The season has been "magic" for the Grandview Heights High School girls soccer team.

Thanks in part to the roles played by three seniors, the Bobcats were perfect through 10 games and ranked second in last week's Division III state poll behind Cincinnati Summit Country Day.

Forward Maddy James had 11 goals to lead Grandview, which outscored opponents 66-1 in its first 10 contests. Anna Dobies and Kirsten Lower have led the way for the defense, which has been flawless other than in a 2-1 victory over Worthington Christian on Aug. 30 in the MSL-Ohio Division opener. Goalkeeper Ruby Gentile had four saves against the Warriors.

"We have jelled super-well together and we really get along with our teammates," Dobies said. "We have a new flat-back defense where the defenders go into a straight line. That has worked well for us and (the defenders) have been able to transition into both the offensive and defensive ends of the field."

James said that compatible nature extends to the offense.

"Our whole offensive line has been pretty solid right now as well," she said. "Our offensive midfielders, Olivia Girardi and Carlie Orr, have been putting in a lot of work. The other forward is Taylor Pierce, who is only a freshman but she's aggressive and has a great shot.

"The whole offensive line is like magic at times. We're all club players and our minds seem to work in a similar way. That helps a lot."

While the defense had nine shutouts in the first 10 games, a balanced offense also has been giving opponents fits. In addition to James' production, Pierce had nine goals, and the Bobcats have eight players with four or more goals.

"As coaches, we talk about what we would do to defend (our team) and we don't know where to start," coach Mike Merna said. "If you take away Maddy James, then we have Taylor to deal with. If you take away those two, then we have four midfielders that can score goals. I think that's one of the things that makes us good.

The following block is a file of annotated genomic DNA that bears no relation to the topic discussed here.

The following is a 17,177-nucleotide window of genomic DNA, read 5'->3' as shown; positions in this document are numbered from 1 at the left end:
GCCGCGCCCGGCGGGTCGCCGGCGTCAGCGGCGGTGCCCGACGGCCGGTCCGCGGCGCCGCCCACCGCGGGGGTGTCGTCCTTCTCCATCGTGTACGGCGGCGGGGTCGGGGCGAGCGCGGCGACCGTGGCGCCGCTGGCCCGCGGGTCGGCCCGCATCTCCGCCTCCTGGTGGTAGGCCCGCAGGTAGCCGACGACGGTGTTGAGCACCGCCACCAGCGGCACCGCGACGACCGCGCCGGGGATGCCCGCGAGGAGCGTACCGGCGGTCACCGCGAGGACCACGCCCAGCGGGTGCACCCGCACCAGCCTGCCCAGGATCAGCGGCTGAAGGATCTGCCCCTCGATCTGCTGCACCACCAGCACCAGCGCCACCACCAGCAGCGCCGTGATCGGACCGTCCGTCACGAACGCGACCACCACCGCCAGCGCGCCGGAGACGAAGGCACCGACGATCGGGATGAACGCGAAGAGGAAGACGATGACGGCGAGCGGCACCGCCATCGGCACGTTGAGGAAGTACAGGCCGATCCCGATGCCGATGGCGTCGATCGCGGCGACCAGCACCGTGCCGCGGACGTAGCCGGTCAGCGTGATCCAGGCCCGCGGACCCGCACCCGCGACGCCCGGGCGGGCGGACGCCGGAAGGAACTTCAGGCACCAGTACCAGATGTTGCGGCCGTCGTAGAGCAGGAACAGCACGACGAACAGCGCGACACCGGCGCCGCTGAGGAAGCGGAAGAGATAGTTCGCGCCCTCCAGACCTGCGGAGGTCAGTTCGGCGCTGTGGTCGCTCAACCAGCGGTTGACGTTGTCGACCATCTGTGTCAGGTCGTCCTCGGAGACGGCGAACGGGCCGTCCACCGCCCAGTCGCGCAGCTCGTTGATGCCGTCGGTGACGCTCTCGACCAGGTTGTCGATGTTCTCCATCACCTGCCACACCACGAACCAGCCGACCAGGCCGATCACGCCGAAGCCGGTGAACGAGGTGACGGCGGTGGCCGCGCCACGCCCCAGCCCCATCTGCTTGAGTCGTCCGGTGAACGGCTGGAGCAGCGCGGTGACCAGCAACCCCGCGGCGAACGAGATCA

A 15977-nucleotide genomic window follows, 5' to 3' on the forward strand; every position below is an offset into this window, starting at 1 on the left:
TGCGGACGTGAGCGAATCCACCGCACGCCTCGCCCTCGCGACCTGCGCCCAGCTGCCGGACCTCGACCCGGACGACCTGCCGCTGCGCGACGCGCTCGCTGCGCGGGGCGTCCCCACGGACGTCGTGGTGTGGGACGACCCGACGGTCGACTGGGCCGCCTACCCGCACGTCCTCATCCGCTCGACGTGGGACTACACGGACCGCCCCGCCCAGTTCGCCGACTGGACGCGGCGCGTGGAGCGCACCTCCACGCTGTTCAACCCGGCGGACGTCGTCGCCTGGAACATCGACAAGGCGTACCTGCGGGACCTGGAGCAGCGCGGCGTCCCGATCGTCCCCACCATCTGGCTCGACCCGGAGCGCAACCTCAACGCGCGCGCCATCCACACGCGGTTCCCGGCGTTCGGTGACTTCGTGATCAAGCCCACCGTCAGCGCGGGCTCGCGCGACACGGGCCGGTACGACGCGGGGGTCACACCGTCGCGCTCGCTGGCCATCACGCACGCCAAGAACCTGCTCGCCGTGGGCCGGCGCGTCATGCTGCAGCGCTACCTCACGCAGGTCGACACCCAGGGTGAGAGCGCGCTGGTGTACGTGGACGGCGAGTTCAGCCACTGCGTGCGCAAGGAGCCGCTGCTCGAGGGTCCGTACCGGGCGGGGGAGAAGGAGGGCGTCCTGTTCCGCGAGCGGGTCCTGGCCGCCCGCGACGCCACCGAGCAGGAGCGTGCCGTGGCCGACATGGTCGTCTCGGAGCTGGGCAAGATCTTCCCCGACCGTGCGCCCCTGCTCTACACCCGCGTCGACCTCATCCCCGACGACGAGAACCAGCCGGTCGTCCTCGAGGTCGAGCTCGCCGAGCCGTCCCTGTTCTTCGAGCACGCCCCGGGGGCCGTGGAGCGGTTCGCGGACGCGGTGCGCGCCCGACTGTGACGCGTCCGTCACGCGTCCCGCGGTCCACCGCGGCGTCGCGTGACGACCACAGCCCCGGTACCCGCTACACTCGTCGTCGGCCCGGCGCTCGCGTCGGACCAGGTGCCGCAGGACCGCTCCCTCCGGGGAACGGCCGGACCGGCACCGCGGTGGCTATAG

"Just like with Fairbanks (in a 5-0 victory Sept. 18), (the Panthers) had a couple of kids who were really good. But if you take them out then you're 9-on-9, and that's where we beat teams. In the first 15 to 20 minutes they were beating us, but we made some tweaks and in the last 60 minutes we were solid."

After playing poorly during preseason scrimmages, Merna believed this might be a transition season. His players have stepped up to prove him wrong.

"When we scrimmaged in the summer, we weren't very good, and now we have bought into playing good defense first," he said. "That (defensive mindset) came along a lot quicker than we thought it would. We were doing that in week one and week two. They absorbed that information really fast and figured out what we had to do to play well."

James said the players weren't sure how good they were until they defeated Worthington Christian. The Bobcats surprised themselves at what they could do on the field.

"That was a crazy game because I don't think we had high expectations," said James, whose team was 4-0 in the MSL-Ohio before playing Bexley on Sept. 27. "We didn't expect to beat (the Warriors) like that. We were up two goals and they scored late on us. We got some momentum early and played well. After that (game), we thought we might be a good team."

However, that success could result in at least one negative, as Lower points out.

"I feel like one of the challenges is that we have never been down (in the score) and I'm not sure how we will react to that," she said. "We have to be able to handle that. Sometimes our energy drops on the field and we have to get that back up. The (postseason) can be stressful and we have to handle those kinds of situations."

Although Merna might have thought differently during the preseason, the Bobcats have become typical in their approach to the game.

"We're kind of like the teams that we were in the past, just with different personnel," he said. "We work hard, we defend well, we're pretty organized. One thing that is a lot different is that a lot of these players weren't on varsity last year and it's a new system for them. Often there are growing pains with that, but we seemed to have skipped that stuff."